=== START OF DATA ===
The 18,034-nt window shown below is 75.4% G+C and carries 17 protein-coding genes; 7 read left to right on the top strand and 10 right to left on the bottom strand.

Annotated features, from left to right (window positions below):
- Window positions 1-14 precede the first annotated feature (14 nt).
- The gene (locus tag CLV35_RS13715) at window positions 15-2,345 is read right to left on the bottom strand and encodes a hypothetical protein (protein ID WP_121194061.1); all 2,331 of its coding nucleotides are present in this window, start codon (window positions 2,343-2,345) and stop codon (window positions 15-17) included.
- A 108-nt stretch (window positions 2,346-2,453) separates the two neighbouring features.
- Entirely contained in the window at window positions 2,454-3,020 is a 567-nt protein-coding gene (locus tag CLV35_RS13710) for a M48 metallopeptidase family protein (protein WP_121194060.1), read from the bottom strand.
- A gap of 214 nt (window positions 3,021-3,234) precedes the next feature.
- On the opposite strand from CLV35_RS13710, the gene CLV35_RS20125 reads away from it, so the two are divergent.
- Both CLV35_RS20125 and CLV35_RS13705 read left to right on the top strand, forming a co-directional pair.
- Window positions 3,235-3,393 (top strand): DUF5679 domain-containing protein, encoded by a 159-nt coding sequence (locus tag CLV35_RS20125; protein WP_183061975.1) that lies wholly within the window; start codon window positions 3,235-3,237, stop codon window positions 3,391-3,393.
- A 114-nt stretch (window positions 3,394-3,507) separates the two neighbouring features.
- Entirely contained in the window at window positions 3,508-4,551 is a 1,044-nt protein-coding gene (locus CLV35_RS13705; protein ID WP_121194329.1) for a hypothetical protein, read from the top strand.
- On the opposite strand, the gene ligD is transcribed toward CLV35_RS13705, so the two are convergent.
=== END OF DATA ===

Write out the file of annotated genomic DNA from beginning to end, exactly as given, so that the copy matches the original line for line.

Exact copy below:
The 18,034-nt window shown below is 75.4% G+C and carries 17 protein-coding genes; 7 read left to right on the top strand and 10 right to left on the bottom strand.

Annotated features, from left to right (window positions below):
- Window positions 1-14 precede the first annotated feature (14 nt).
- The gene (locus tag CLV35_RS13715) at window positions 15-2,345 is read right to left on the bottom strand and encodes a hypothetical protein (protein ID WP_121194061.1); all 2,331 of its coding nucleotides are present in this window, start codon (window positions 2,343-2,345) and stop codon (window positions 15-17) included.
- A 108-nt stretch (window positions 2,346-2,453) separates the two neighbouring features.
- Entirely contained in the window at window positions 2,454-3,020 is a 567-nt protein-coding gene (locus tag CLV35_RS13710) for a M48 metallopeptidase family protein (protein WP_121194060.1), read from the bottom strand.
- A gap of 214 nt (window positions 3,021-3,234) precedes the next feature.
- On the opposite strand from CLV35_RS13710, the gene CLV35_RS20125 reads away from it, so the two are divergent.
- Both CLV35_RS20125 and CLV35_RS13705 read left to right on the top strand, forming a co-directional pair.
- Window positions 3,235-3,393 (top strand): DUF5679 domain-containing protein, encoded by a 159-nt coding sequence (locus tag CLV35_RS20125; protein WP_183061975.1) that lies wholly within the window; start codon window positions 3,235-3,237, stop codon window positions 3,391-3,393.
- A 114-nt stretch (window positions 3,394-3,507) separates the two neighbouring features.
- Entirely contained in the window at window positions 3,508-4,551 is a 1,044-nt protein-coding gene (locus CLV35_RS13705; protein ID WP_121194329.1) for a hypothetical protein, read from the top strand.
- On the opposite strand, the gene ligD is transcribed toward CLV35_RS13705, so the two are convergent.